Philadelphia Eagles

Why Jalen Hurts could be the best quarterback in the NFC East in 2021

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The Philadelphia Eagles have enjoyed a pretty strong offseason. That isn’t a sentence I thought I’d be typing after the end of what was truly a disastrous 2020 campaign. As all eyes turn towards the future, I started to wonder just how likely it is that Jalen Hurts will emerge from the NFC East as the cream of the crop at the end of his second season.

Giving Jalen Hurts a fighting chance

Before we get into what’s changed over the past few months, we have to examine the player Hurts was during his rookie season. After some bizarre two-QB set usage and the sharp decline of Carson Wentz, Doug Pederson finally gave the second-round pick an opportunity in the loss to Green Bay. After that, he never looked back and neither did Hurts.

Regardless of how you view the end to the 2020 season, it’s hard to look at it without seeing a huge contrast in the way the offense executed. While Hurts may have struggled to come off of his first read at times (which can be attributed to the frequent RPO’s he was given at Oklahoma), there’s no denying that there was a sudden surge in actual production.

Hurts completed 52% of his passes for 1,061 yards, 6 touchdowns and 4 interceptions. He also rushed for 354 Yards and a hat-trick of touchdowns. Had it not been for some YOLO attempts on third-and-long and fourth-and-long situations, Hurts probably would’ve maintained a pretty impressive QB record. His ability to get outside of the pocket and evade pressure came as a breath of fresh air for an offensive line that let up a whopping 65 sacks.

It’s not like Hurts was dropped into an offense that was functioning normally. The receivers were struggling, the offensive line was ravaged by injuries, and Doug Pederson was desperately trying to save his job without veering from his usual style of coaching. Hurts showed that it didn’t matter who the quarterback was that year, the result was going to be the same. However, he also demonstrated that the team could at least go down swinging and actually move the chains as opposed to just crumbling under their own weight.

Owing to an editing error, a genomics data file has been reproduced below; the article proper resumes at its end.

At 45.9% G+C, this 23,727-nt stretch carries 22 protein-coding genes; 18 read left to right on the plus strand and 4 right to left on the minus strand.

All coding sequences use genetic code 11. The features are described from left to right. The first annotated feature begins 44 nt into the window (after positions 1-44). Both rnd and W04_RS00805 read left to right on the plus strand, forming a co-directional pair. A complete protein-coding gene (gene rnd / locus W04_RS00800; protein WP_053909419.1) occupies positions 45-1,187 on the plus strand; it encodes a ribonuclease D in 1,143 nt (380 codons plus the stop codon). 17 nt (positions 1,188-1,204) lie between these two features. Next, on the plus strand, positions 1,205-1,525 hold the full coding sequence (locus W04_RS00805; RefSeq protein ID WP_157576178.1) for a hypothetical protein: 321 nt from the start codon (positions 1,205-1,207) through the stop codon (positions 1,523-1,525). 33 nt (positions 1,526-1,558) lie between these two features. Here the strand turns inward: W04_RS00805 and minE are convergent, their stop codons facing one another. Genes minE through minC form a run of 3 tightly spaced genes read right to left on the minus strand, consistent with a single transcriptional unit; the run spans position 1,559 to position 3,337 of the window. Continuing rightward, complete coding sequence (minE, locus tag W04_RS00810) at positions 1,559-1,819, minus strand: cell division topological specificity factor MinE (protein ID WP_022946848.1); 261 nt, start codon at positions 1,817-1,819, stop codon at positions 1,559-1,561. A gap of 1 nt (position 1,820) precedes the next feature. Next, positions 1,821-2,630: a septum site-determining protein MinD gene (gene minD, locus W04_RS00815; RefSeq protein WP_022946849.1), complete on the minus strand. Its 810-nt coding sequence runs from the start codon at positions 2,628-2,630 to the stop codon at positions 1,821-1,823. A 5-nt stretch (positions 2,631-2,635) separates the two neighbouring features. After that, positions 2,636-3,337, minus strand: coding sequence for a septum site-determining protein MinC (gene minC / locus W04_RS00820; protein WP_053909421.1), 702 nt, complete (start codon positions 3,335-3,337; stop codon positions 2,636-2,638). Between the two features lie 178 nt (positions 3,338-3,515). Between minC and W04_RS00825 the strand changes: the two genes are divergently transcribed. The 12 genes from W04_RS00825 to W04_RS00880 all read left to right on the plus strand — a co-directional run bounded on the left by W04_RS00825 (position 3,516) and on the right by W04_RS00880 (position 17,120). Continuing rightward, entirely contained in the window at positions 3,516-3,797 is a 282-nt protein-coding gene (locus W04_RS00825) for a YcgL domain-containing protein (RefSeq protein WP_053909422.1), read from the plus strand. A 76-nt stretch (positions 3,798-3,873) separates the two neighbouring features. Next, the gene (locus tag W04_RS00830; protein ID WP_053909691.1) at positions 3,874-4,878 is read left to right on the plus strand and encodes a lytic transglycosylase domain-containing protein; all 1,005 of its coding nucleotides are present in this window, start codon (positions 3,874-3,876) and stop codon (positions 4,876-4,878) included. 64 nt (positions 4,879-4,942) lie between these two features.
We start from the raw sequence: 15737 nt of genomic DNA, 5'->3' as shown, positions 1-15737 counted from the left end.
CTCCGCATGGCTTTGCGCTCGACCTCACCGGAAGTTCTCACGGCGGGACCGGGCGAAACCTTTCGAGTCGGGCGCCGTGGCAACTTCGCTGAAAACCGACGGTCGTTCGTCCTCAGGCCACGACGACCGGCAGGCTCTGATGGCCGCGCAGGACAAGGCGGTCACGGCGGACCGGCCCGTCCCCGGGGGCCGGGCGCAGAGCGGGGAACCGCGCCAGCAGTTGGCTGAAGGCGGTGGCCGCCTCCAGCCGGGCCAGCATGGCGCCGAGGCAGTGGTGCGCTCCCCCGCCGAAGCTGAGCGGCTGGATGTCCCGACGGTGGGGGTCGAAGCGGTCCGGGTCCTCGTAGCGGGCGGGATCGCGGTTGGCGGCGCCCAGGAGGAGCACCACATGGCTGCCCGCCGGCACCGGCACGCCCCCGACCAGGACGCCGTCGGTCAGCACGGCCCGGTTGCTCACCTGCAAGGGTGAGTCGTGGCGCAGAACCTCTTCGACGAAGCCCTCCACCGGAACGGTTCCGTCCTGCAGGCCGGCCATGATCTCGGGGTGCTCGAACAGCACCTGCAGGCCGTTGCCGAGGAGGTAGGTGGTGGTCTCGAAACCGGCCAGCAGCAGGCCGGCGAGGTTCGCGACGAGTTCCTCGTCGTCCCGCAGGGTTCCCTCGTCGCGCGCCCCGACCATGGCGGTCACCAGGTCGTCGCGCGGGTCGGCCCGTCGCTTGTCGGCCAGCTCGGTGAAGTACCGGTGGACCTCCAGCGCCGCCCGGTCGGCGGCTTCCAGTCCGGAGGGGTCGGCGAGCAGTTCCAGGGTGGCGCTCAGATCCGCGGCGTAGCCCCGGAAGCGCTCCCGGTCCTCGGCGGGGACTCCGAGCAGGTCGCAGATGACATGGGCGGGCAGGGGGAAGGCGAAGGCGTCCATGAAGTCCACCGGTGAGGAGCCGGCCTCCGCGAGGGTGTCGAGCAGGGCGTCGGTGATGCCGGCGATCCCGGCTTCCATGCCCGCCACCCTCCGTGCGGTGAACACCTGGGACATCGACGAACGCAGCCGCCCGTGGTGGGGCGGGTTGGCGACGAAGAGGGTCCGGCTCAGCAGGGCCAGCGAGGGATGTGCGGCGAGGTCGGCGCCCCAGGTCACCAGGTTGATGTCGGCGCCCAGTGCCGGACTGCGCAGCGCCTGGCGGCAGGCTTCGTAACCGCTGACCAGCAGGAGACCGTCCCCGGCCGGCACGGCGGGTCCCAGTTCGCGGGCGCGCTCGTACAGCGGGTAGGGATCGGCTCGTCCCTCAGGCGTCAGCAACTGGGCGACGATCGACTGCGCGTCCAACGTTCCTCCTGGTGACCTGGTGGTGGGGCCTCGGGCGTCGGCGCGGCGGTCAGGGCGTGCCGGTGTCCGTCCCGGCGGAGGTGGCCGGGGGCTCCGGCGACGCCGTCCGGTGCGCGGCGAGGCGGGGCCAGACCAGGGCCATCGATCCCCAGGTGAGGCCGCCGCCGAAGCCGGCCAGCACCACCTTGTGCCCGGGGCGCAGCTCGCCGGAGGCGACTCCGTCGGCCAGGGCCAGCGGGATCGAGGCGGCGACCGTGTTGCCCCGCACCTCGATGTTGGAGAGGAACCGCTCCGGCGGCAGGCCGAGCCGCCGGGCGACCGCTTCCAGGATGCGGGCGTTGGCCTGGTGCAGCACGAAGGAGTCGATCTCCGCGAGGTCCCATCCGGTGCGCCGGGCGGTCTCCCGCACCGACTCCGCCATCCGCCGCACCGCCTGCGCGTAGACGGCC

A rejuvenated offensive line

That brings us onto our next point. The offensive line is finally going to be healthy in 2021, for the most part. Lane Johnson will be making his return from an ankle surgery, while arguably the best right guard in the NFL, Brandon Brooks, should get back on the field at some point too after suffering a second Achilles tear. This alone immediately gives the Eagles a foundation to work with.

It’s hard to evaluate a quarterback who is running for his life on every other play, let alone one that has to play in a one-dimensional offense where the only ground attack comes from himself for the majority of snaps.

There is an obvious correlation between quarterbacks who get pressured a ton and the success of their team. Against the New Orleans Saints, in his first NFL start, Hurts was pressured 14 times. He didn’t take a single negative play and ended up creating 82 yards. For Jalen Hurts to have been pressured so much yet give up so little only adds confidence to what he will be able to do behind an offensive line consisting of leading NFL talent as opposed to whatever a Jamon Brown is?

Establishing the run

A strong rushing attack may be the quarterback’s best friend and Nick Sirianni knows this. Having worked with the Chiefs during the Jamaal Charles era, the Chargers when Ryan Mathews was at his best, and coordinated a Colts offense that featured a three-headed monster, the new Eagles Head Coach is primed to place an emphasis on the run.

The Eagles did everything they could to not run the ball last year…at least that’s what it felt like. Sirianni enters the fray having pushed Indy’s backfield to the seventh-ranked rushing attack in 2019 and pushed it to new versatile heights in 2020.

A torn Achilles for Marlon Mack pushed rookie Jonathan Taylor into the spotlight where he would go on to finish third in the NFL with 1,169 rushing yards. He was supported by the versatile Nyheim Hines who put up 862 total yards from scrimmage (482 of which were receiving yards), and Jordan Wilkins

If you add in a dual-threat QB who rushed for 1,298 yards at Oklahoma two years ago and showed that he can be just as lethal in the open field as a rookie in 2020, all signs are pointing towards a run-first offense that looks only to elevate Jalen Hurte.

A new era

Nick Sirianni has done nothing but emphasize the fact that he wants to mold his offense around the strengths of his players. What we saw in 2020 was the direct opposite of that. Jalen Hurts will now be playing in an offense that’s better suited to his dynamic style of play and he won’t be alone.

The Eagles drafted Heisman-winning WR DeVonta Smith in the first-round, a former favorite target of Hurts during his time at Alabama. While he’s certainly the Apple of the eye for many, let’s not forget that the Eagles drafted three wide receivers last year, including former first-round pick Jalen Reagor, who could all benefit from the new-look offense that Sirianni plans on implementing, again, tailoring to their strengths.

The competition

A lot of people would immediately point to Dak Prescott when asked who may be the division’s top QB in 2021, but he is coming off of a significant ankle injury. He may be absolutely fine by the time the season starts and of course, has a bevy of receiving weapons at his disposal. However, it may well take him a while to find his groove again. He’s reportedly ‘ramping up’ his efforts during OTA’s in seven-on-seven, but when the pads go on it could be a different story.